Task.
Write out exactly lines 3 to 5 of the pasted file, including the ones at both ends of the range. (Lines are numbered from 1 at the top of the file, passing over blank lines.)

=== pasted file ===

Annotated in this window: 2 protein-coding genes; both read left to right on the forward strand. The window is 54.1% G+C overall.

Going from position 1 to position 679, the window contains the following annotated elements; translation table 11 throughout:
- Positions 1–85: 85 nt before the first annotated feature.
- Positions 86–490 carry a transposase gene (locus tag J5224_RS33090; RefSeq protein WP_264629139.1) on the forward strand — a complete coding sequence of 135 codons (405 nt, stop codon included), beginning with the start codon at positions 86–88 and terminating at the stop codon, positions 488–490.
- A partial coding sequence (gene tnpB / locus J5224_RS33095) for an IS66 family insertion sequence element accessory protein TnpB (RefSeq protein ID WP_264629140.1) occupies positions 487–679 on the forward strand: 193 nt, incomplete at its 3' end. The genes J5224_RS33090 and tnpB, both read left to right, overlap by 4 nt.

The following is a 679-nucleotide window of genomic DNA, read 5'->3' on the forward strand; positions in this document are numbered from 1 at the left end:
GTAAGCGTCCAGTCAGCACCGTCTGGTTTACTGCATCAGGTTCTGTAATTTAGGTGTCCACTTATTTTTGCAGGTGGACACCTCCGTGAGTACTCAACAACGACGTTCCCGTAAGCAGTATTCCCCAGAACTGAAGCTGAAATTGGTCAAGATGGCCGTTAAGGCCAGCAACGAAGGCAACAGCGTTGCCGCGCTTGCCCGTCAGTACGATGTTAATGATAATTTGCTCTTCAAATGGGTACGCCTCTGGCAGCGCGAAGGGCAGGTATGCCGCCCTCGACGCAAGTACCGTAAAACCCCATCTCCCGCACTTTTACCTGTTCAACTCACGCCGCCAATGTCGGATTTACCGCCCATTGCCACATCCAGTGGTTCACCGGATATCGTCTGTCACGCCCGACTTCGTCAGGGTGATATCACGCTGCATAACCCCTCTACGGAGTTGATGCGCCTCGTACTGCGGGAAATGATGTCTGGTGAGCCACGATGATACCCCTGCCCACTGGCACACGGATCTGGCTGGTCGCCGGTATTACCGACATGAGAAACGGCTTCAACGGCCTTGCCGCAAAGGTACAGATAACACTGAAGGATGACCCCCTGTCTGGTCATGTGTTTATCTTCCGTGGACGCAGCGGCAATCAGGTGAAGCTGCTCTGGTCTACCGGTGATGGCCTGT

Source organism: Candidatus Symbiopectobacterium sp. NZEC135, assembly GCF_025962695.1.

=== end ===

- Positions 1–85: 85 nt before the first annotated feature.
- Positions 86–490 carry a transposase gene (locus tag J5224_RS33090; RefSeq protein WP_264629139.1) on the forward strand — a complete coding sequence of 135 codons (405 nt, stop codon included), beginning with the start codon at positions 86–88 and terminating at the stop codon, positions 488–490.
- A partial coding sequence (gene tnpB / locus J5224_RS33095) for an IS66 family insertion sequence element accessory protein TnpB (RefSeq protein ID WP_264629140.1) occupies positions 487–679 on the forward strand: 193 nt, incomplete at its 3' end. The genes J5224_RS33090 and tnpB, both read left to right, overlap by 4 nt.